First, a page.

Concerns as Hendra confirmed
GYMPIE racehorse trainer Desiree Gill was “taking full precautions” to protect her staff and horses, after a case of the potentially lethal, bat-borne Hendra virus on a property at Tewantin was confirmed this week.
The confirmation of the serious but rare disease in the gelding, and subsequent quarantining of the property, follows uncomfortably close on the heels of the Gympie Show, where hundreds of horses and ponies converged from all over Queensland and New South Wales
The showgrounds are also the home of the Gympie Turf Club.
Ms Gill said all her stable areas were “scrubbed out and disinfected from head to toe” in readiness for her horses’ return to their home grounds, as a routine measure.
But she has now further stepped up vigilance, with horses’ temperatures taken every afternoon and their health status monitored closely.
“I am concerned,” she told The Gympie Times yesterday. “The amount of horse traffic through here from a wide range of areas, and Gympie racehorses coming back from a wide range of areas…
“The virus has a long incubation… long before any signs are showing.
“It could spread before people realise.”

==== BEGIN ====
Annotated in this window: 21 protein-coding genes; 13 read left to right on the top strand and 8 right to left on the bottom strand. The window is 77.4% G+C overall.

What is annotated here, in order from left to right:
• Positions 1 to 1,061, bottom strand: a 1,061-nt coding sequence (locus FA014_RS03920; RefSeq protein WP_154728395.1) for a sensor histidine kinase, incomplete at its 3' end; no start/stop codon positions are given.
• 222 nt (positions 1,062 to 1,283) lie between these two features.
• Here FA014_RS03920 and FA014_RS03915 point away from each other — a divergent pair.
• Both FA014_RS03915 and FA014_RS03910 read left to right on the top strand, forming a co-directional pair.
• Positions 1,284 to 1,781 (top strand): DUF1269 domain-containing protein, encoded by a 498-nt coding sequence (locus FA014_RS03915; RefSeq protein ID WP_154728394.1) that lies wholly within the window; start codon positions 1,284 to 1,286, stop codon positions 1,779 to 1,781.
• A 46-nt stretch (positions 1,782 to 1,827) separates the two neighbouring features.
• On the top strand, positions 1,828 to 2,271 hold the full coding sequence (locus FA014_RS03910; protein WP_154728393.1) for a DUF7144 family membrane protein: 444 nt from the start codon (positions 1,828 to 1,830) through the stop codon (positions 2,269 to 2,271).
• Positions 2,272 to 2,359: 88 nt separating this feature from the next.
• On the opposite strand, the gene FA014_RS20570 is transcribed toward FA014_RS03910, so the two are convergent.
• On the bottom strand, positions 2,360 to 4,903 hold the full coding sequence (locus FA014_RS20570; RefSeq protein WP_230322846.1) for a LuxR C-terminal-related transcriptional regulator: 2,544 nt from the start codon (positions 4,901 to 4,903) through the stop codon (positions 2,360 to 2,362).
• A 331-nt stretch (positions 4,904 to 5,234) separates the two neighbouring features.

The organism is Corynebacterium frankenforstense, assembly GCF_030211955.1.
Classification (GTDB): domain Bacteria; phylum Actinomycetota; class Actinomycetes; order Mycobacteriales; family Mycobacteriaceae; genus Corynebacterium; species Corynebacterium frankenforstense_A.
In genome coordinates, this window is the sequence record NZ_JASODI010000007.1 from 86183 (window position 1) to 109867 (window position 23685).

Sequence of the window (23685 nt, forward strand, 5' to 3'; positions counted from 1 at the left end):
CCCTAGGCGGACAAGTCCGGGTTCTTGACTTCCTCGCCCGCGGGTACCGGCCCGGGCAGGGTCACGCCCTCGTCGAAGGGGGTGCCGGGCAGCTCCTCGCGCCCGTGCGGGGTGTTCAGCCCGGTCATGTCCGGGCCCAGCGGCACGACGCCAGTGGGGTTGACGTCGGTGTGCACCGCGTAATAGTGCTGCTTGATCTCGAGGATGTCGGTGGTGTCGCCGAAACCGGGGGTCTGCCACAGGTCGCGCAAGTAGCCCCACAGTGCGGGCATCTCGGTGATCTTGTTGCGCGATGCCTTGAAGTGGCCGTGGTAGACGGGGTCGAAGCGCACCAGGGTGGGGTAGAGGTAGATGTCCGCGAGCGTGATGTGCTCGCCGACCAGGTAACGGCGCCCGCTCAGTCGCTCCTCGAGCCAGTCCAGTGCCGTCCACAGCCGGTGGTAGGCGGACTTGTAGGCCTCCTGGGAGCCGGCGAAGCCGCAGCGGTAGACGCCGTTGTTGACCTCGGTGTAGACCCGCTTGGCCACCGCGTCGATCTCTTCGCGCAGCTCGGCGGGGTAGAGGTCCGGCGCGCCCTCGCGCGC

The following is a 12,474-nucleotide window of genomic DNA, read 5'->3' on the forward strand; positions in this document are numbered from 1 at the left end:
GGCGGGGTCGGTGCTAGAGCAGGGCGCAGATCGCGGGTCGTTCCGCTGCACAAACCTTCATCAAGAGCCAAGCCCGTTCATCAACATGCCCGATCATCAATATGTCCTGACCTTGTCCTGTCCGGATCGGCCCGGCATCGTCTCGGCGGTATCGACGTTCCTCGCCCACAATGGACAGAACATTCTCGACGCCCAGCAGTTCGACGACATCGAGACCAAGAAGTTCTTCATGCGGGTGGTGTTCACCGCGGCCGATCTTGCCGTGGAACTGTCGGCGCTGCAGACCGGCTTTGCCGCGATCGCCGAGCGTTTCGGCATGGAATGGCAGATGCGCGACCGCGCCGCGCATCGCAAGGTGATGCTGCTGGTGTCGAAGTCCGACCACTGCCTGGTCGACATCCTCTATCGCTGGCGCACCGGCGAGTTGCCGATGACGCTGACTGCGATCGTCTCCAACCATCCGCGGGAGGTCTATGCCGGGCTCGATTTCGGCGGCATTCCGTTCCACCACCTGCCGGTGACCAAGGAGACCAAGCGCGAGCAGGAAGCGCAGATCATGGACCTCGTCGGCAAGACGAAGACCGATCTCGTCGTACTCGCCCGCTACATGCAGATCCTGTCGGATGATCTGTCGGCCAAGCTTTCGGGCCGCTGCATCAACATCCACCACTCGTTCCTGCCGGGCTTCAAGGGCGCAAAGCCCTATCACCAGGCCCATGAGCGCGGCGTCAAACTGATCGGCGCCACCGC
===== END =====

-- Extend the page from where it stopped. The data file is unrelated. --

Ms Gill would like to see more government funding on research into the disease, but would not like to see a “panic vaccine” for horses rushed through without thorough testing.
Of more concern, she says, is the fact that four of seven people who have contracted the virus in Queensland have died.
“Something definitely needs to be done, it’s becoming a once a year occurrence,” she said.
“We’re very lucky, we don’t have any (fruit bats roosting) at the showgrounds or at home. (But) this disease is actually killing human beings. That is the number one priority - to make sure no more vets or horse handlers die from this.”
Ben Poole, manager of the Cooroora Veterinary Clinic at Cooroy, said the vet who was exposed to the virus, did everything he could to avoid being infected, had made a risk assessment, and acted quickly to report the incident.
He said the vet had worn a protective gown, gloves, mask and boots, and had not intubated the horse.
Queensland Health is testing nine people, including the vet and a young girl, who were in contact with the infected animal.
Queensland chief health officer Jeannette Young said the virus can incubate for up to 21 days, and the nine will be re-tested at 42 days post initial exposure.
She said no one at this point was showing any symptoms.
“We know very little about this virus - the one thing we do know, is it is very hard to catch,” she said.
Chief veterinary officer Ron Glanville said it was hoped the virus had not spread to other horses.
“The infected horse hadn’t been off the property this year,” he said.
A second horse from the property is currently healthy.